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May Book Review by Suzy Davies

 

The Dennis Bisskit Adventures By Stephen Ainley.

Book Review. Genre: YoungAdult/Adult Fiction/Memoir. Rating 3 Stars.

This comedy memoir depicts an accident-prone but endearing anti-hero, Dennis Bisskit, who, after a spell in the army, is transformed into a war hero. Now, he is a man worthy of respect.

The story has some interesting themes, not least the question of whether we are architects of our own destiny. The author suggests that the choices we make and the company we keep play a decisive part. A working class lad has limited choices. He must make the best of it. Although his family is close-knit and loving, the outside world is harsh. When the ginger-haired lad is very young, economics strongly influence what he does. He seems to be at the beck and call of anyone who will pay him. There is a pathos in his situation. In his small world, he becomes infamous! Naive and vulnerable, he is dogged by misfortune and mishaps.

Author Stephen Ainley has chosen some interesting scenes and settings to bring out his lead character and show forth the obstacles he faces and calamities in which he gets involved. We follow Dennis from the relative safety of home and the Scout Group through his job at the department store, with the unforgettable Mrs. Ricketts, and the Victoria Hotel, where we see growth, and the beginnings of wisdom. Dennis draws on his trip abroad in France with his granddad to help a very lonely ex- serviceman, Mr. Wellborn, who has fallen on hard times, and now lives in the hotel. Solace comes when the ex-soldier is reunited with a long lost relative, thanks to Dennis’ kindheartedness. Against the judgement of others, Dennis has intervened in other people’s business. This, of course, is a choice he has found the courage to make. This good outcome is a major turning point in Dennis’ rite of passage. Now, he is held in high regard by Mr. Wellborn. And when Dennis decides to quit his job, the hotel manager and his co-workers will miss him. Dennis and his best friend, Stinky, are to join the army. It is here that Dennis will meet his destiny. This time, does agency or chance bring about his fate?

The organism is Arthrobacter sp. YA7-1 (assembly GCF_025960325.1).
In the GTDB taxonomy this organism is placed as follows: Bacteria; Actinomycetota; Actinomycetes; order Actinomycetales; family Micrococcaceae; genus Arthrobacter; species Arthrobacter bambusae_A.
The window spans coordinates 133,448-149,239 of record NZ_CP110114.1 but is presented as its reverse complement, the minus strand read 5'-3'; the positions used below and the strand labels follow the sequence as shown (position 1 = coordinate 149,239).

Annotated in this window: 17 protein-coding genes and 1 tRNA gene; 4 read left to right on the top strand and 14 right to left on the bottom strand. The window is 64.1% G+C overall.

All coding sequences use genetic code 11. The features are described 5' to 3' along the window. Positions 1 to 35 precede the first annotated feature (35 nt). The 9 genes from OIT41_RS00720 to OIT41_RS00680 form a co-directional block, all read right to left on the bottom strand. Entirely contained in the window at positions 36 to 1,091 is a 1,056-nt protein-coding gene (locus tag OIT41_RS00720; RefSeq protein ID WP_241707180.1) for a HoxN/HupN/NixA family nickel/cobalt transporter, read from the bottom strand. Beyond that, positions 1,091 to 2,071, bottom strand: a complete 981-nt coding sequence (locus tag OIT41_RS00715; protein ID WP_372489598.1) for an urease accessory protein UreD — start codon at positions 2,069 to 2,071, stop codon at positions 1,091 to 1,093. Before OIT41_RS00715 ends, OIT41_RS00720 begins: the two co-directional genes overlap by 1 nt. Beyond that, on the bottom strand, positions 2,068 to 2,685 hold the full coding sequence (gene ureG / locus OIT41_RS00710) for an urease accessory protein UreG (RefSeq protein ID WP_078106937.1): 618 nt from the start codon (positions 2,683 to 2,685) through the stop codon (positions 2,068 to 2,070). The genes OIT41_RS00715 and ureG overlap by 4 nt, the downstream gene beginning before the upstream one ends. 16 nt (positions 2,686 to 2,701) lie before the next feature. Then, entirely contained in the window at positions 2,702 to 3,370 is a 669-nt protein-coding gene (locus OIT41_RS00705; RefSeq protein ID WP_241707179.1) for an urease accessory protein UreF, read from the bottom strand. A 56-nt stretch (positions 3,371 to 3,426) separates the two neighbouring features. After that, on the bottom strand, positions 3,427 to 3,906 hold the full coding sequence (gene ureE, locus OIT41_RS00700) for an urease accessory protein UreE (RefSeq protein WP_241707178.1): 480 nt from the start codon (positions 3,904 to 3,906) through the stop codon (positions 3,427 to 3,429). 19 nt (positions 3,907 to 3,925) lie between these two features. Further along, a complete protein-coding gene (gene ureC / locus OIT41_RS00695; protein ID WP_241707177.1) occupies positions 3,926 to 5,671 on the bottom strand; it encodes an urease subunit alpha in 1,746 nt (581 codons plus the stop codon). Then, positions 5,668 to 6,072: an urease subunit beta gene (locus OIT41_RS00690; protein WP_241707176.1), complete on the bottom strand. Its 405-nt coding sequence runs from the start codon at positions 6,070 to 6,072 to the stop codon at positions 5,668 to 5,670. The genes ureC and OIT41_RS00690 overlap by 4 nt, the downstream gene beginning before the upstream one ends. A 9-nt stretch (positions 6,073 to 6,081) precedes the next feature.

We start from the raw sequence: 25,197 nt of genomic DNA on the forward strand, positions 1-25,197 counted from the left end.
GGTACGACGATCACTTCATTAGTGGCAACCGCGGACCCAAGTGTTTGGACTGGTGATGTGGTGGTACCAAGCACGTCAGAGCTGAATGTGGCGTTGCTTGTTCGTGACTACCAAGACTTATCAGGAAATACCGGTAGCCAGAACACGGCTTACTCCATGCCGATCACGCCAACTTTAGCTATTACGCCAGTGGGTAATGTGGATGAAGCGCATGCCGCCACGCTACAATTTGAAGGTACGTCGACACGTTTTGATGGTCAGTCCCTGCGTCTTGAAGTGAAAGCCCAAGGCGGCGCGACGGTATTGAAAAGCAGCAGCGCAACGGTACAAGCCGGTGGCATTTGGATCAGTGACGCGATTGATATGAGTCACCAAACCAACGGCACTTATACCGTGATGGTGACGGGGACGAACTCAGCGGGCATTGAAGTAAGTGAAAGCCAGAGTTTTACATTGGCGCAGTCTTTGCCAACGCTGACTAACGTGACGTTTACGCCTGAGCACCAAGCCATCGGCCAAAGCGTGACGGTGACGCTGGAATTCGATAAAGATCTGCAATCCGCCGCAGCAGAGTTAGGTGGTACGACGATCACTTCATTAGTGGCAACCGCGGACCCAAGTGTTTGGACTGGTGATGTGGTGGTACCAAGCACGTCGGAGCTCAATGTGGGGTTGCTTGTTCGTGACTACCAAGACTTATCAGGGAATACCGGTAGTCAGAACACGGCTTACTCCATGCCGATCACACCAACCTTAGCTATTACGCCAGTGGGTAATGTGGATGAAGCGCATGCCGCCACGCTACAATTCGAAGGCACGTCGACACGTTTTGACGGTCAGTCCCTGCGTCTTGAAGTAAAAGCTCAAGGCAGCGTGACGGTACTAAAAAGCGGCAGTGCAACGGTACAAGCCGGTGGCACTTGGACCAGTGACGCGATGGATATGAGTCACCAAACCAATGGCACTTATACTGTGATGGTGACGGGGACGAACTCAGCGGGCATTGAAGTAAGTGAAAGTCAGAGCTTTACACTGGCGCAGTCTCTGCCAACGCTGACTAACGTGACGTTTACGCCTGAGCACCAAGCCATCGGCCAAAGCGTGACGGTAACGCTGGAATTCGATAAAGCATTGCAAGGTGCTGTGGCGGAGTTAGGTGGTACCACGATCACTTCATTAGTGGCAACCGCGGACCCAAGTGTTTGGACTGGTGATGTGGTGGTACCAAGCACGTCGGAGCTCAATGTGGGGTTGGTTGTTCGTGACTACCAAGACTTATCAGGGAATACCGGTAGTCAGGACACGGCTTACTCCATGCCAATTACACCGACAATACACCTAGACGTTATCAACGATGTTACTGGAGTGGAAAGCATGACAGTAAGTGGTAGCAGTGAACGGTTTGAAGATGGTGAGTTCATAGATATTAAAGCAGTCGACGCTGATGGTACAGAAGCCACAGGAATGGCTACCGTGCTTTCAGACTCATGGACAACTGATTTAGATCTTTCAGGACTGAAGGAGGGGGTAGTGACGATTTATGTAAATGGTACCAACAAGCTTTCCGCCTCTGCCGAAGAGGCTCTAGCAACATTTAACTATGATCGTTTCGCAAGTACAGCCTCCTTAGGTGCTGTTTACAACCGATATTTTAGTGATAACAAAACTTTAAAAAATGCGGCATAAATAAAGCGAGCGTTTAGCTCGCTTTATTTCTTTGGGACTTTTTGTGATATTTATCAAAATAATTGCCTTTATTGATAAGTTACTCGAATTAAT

In this book there are stories within the main story. Just as the story of his granddad’s personal history was exaggerated, so the heroic tale of our Dennis reaches epic proportions.The narrator of the story finally tells Stinky he is writing his autobiography because he recognizes he has a tale to tell. I think the author is suggesting that “small” ordinary lives are every bit as important and newsworthy as the lives of celebrities.

What I enjoyed most about this book was the situation comedy and the characterization. I also liked the fact that beneath the humor, the author asks philosophical questions about the nature of identity, showing that our lives are inexorably intertwined. His observations draw on immediate experience and the anecdotes are a kind of social history of yesteryear.

This book, suitable for Young Adults and Adults, is imaginative and entertaining. However, some of the writing needs rephrasing a little. I would like to see tighter editing. The punctuation needs attention.These aspects detracted from what was otherwise a good story. This book has the potential to be very good indeed. If the book is edited again, I will certainly revise my rating.

 

Copyright Suzy Davies, 2018.

 

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